Sunday Best

David Anderson of Schoenstein & Co., a firm based in northern California, installs a new organ at St. Philip’s Church in Garrison as part of a $2 million renovation of the sanctuary, clock tower and grounds. (Photo by Ross Corsair)

Historic Garrison church gets a makeover

Over several months this year, there has been work going on inside and around St. Philip’s Episcopal Church in Garrison for its first large-scale renovation since it was designed by Richard Upjohn and completed in 1865.

The congregation has been meeting for services, in the meantime, in the parish hall. But at 10:30 a.m. on Sunday, Dec. 15, it returns to the stone church, where the leaks in the bell tower have been repaired, the pews refinished and the walls painted. The choir also will present a Christmas concert at 4 p.m. that day.

A photo of St. Philip’s taken from a crane working on the bell tower. (Photo by Ross Corsair)

“When we opened up the building, we found it had not been touched in 150 years,” said Jan Anderson, who is co-chair with Jamie Copeland of the restoration committee. The initiative, which cost $2 million raised through a capital campaign, also includes a columbarium; a wheelchair-accessible entrance; climate control, sound and alarm systems; and a bathroom that is still being designed because of the challenge of integrating it with Upjohn’s design.

The crowning glory of the upgrade is a new $700,000 organ built and installed by Schoenstein & Co., a northern California firm founded in 1877. Two of its employees stayed for four weeks in Garrison to assemble it: foreman Chris Hansford, who has been with the company for 28 years; and builder David Anderson, who holds a master’s degree in organ technology. Jack Bethards, the firm’s president and fine-tuner, also visited.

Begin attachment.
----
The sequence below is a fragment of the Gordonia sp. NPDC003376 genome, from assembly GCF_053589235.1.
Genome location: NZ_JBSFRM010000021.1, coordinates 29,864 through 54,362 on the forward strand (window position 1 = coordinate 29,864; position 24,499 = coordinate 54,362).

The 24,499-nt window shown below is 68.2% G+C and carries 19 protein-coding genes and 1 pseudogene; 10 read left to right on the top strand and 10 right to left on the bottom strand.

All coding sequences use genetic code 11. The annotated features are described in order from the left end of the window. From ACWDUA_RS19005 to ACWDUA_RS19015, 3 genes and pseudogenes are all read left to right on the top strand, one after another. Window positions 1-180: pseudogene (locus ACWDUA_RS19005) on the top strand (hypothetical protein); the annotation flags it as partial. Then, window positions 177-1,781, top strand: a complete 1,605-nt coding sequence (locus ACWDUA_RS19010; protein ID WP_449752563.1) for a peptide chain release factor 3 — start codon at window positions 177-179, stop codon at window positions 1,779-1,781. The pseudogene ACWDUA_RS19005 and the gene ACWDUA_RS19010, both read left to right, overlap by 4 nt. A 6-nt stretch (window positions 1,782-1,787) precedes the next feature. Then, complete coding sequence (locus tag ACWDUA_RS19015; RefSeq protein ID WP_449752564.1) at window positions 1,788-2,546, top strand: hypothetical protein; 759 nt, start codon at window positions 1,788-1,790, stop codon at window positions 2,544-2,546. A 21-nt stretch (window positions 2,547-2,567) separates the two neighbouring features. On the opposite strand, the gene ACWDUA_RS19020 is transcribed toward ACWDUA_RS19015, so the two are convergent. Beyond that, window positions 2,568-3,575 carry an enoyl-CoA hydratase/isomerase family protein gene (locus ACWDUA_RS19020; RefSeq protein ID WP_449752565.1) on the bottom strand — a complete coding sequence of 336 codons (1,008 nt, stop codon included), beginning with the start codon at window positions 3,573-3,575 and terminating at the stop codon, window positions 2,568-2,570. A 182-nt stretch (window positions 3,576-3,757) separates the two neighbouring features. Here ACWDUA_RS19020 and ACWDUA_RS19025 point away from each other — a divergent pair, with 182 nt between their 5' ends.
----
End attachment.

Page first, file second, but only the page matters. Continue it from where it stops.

“I first saw an organ being built in a church about St. Philip’s size when I was a young child and have been fascinated ever since,” said Jack Bethards, president of the Schoenstein & Co. He was responsible for fine-tuning the new St. Philip’s organ. (Photo by Ross Corsair)

The firm built the instrument at its shop, disassembled it, and shipped the parts to Garrison to rebuild. It has nearly 1,000 pipes (some made of wood and others of tin and lead) and more than 1,000 pneumatics.

“We try to match, in each pipe, the tone of the organ to the acoustics of the building,” Bethards said. “It also would  be a different design if the denomination was, say, Baptist. This organ was built for the Episcopal liturgy.”

He said Schoenstein has built organs with 10,000 pipes. One in Salt Lake City took three years to install.

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